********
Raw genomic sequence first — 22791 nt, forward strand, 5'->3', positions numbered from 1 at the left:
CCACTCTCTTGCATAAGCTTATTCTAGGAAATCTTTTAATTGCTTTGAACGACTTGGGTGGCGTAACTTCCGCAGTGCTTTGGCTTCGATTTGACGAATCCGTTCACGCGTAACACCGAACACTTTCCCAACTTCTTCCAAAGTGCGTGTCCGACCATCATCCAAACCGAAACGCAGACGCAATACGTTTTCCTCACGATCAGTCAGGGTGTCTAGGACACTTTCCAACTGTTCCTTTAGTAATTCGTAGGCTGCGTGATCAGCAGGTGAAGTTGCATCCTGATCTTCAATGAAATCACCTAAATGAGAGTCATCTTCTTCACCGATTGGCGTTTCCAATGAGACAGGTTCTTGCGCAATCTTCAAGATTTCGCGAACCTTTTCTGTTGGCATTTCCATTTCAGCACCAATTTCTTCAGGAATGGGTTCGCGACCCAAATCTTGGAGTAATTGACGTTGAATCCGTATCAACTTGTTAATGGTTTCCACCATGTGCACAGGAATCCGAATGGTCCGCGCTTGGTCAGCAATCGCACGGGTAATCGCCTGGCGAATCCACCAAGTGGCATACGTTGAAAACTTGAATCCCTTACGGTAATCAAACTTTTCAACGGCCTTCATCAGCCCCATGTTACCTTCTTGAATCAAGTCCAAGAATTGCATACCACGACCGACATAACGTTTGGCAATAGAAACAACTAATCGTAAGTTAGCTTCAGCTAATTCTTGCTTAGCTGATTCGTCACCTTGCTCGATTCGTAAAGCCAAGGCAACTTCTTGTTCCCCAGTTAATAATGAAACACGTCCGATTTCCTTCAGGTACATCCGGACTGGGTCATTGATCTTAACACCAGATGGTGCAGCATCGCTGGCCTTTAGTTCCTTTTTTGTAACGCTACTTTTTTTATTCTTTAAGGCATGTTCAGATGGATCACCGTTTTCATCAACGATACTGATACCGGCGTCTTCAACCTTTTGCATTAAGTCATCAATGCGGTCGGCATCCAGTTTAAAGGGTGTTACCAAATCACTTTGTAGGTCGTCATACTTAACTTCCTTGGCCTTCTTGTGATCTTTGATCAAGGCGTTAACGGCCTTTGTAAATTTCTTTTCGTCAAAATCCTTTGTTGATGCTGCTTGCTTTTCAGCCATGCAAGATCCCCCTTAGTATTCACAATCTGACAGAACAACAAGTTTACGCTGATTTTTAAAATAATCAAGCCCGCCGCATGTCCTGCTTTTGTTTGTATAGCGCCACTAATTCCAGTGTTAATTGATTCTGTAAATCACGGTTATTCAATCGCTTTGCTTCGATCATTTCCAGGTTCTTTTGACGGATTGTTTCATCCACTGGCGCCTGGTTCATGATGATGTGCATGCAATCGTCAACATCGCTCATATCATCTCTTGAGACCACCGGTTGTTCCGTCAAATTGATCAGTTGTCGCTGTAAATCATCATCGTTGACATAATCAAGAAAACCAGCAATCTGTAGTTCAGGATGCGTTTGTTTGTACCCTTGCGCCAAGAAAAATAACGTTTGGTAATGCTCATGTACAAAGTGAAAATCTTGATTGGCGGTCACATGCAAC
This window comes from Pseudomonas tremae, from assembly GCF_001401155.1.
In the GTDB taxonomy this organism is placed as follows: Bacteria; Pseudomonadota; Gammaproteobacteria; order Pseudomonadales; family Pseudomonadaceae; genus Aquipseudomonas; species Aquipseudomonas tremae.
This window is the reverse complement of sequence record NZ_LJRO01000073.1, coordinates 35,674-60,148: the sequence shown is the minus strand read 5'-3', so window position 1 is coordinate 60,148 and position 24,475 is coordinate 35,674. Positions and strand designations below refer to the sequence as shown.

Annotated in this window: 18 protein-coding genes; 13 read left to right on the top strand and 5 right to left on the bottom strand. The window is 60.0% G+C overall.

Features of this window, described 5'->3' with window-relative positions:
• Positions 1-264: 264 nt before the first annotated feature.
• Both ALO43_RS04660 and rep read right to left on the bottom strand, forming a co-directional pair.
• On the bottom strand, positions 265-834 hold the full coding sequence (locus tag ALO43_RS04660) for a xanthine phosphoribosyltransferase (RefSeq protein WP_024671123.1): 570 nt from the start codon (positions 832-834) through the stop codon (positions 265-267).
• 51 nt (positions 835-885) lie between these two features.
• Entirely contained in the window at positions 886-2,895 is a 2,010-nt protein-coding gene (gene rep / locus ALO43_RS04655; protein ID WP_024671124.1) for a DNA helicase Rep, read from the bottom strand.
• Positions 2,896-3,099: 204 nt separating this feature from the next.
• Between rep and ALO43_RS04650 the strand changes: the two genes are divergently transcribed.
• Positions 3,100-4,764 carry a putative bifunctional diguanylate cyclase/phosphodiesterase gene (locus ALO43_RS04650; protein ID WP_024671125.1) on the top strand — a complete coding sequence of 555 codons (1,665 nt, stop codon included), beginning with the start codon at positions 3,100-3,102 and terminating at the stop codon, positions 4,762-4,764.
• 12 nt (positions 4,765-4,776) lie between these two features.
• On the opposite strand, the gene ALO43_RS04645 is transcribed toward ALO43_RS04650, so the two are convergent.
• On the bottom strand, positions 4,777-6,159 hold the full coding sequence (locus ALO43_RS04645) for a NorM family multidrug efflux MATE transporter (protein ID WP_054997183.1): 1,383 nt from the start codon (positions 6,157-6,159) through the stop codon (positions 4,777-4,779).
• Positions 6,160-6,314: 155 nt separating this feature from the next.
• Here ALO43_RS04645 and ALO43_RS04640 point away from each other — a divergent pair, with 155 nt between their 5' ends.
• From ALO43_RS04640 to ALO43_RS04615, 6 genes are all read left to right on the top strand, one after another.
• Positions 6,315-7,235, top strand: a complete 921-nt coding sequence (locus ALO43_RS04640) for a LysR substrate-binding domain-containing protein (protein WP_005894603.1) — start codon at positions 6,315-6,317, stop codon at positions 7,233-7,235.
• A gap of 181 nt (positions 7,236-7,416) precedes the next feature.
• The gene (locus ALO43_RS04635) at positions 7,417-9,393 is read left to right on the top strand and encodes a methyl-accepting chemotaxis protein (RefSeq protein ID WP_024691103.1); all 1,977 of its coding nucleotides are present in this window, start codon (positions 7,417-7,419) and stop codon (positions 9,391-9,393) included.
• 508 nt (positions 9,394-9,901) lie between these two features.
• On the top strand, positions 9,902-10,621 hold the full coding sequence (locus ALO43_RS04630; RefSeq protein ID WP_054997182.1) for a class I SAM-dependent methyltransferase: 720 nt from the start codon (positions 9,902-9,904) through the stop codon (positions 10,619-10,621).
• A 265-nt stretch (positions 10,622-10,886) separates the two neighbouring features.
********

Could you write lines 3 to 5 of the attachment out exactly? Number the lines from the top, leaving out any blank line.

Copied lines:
This window comes from Pseudomonas tremae, from assembly GCF_001401155.1.
In the GTDB taxonomy this organism is placed as follows: Bacteria; Pseudomonadota; Gammaproteobacteria; order Pseudomonadales; family Pseudomonadaceae; genus Aquipseudomonas; species Aquipseudomonas tremae.
This window is the reverse complement of sequence record NZ_LJRO01000073.1, coordinates 35,674-60,148: the sequence shown is the minus strand read 5'-3', so window position 1 is coordinate 60,148 and position 24,475 is coordinate 35,674. Positions and strand designations below refer to the sequence as shown.